SONIC lab is proud to welcome Julie Birkholz, who will present a talk on Monday, Dec 17, 2012 (10:30-11:45) in Frances Searle Building Room 1.483 on Northwestern’s Evanston Campus. All are welcome to attend.
About The Talk
Studies on social networks have proved that both structure and social attributes influence dynamics. Two streams of modeling exist to explain the dynamics of social networks: 1) models predicting links through network properties, and 2) models considering the effects of social attributes. In our current work we take an approach to work to overcome a number of computational limitations within these current models.We employ a mean-field model which allows for the construction of a population-specific model informed from empirical research for predicting links from both network and social properties in large social networks. The model is tested on a population of conference coauthorship behaviors of Dutch Computer Scientists, considering a number of parameters from available Web data. We prove that the mean-field model, using a data-aware approach, allows us to overcome computational burdens and thus scalability issues in modeling large social networks. A link to our current work can be found here – http://arxiv.org/abs/1209.6615.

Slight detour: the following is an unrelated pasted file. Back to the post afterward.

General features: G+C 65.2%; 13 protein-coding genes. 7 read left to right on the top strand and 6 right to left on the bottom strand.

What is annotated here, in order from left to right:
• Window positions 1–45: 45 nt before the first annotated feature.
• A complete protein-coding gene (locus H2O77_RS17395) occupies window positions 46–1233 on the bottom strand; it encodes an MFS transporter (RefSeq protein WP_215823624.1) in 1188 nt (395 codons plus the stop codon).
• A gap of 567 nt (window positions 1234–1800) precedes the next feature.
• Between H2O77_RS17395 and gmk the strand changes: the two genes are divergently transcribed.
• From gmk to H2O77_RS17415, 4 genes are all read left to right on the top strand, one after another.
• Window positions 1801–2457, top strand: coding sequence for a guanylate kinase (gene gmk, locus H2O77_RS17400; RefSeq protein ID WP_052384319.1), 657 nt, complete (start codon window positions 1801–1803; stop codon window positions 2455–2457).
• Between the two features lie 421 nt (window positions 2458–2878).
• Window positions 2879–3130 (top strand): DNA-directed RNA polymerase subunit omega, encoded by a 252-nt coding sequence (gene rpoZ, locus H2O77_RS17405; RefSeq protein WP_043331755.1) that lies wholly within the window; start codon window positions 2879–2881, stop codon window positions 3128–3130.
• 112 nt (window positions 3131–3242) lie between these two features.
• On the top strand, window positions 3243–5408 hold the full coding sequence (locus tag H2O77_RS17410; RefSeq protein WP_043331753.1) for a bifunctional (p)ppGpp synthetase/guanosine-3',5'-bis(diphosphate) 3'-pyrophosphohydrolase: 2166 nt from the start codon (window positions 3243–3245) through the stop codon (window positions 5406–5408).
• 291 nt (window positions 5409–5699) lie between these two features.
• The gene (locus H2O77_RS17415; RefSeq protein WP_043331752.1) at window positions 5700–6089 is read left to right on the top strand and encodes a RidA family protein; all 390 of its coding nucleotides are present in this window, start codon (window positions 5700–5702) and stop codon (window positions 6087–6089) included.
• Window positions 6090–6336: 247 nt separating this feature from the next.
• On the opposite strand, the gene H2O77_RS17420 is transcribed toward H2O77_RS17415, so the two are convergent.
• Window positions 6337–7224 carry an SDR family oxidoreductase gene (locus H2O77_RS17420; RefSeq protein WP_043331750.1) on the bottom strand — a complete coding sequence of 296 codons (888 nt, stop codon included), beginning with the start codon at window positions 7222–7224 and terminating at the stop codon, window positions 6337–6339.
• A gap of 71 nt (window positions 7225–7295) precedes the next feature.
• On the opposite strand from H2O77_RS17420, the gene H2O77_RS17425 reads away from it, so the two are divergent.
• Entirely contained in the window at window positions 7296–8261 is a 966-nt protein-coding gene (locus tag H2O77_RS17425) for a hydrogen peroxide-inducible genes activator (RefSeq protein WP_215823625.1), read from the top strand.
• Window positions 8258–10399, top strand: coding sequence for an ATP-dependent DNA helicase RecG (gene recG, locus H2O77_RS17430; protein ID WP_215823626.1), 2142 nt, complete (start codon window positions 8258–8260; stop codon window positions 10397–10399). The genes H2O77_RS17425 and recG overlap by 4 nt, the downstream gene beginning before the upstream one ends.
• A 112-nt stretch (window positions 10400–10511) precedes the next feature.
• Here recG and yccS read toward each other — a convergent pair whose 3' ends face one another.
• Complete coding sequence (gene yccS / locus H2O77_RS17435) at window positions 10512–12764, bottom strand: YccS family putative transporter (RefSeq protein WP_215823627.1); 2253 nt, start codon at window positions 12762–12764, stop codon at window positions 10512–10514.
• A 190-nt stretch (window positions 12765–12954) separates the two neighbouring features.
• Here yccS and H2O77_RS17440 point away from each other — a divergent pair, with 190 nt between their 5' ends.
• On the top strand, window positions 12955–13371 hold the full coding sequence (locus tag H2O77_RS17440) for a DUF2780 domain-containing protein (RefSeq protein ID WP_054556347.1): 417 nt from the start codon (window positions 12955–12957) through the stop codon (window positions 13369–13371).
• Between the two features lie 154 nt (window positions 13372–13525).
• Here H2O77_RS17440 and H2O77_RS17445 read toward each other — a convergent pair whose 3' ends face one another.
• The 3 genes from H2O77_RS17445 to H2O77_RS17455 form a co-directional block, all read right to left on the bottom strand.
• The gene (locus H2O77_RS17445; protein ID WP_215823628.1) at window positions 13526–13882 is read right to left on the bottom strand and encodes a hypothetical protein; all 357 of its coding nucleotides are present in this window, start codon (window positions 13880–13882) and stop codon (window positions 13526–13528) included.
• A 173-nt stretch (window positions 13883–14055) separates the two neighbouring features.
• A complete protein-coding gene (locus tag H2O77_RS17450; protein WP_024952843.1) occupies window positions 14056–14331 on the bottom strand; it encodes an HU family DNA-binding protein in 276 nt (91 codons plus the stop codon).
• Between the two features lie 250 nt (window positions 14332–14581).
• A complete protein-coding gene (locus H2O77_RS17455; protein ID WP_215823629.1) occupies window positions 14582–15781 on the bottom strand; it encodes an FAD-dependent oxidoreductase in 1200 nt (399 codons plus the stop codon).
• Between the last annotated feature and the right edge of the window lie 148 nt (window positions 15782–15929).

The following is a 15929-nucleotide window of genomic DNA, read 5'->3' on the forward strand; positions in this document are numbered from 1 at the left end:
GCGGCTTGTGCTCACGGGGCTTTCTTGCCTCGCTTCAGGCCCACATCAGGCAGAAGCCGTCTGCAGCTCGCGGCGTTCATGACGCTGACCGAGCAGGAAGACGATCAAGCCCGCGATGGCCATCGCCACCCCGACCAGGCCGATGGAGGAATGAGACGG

About Julie Birkholz
Julie’s research works to comment on institutional influences on patterns of collaboration in producing research of interdisciplinary character. She specifically works to investigate the effects of institutional organizational processes on scientists’ knowledge production processes. For example, how does collaboration evolve in field of scientific practice? Using a combination of social network analysis, bibliomterics and computational social models (e.g. longitudinal actor-based network models such as ERGM), Additionally, she is working within the Semantically Mapping Science Project (http://www.sms-project.org/) which implements the use of Web data to assess science.
Research interests include: knowledge innovation in academic networks, dynamic cooperation techniques in arising collaboration networks, and ephemeral network structures
Mean-field approach for large social networks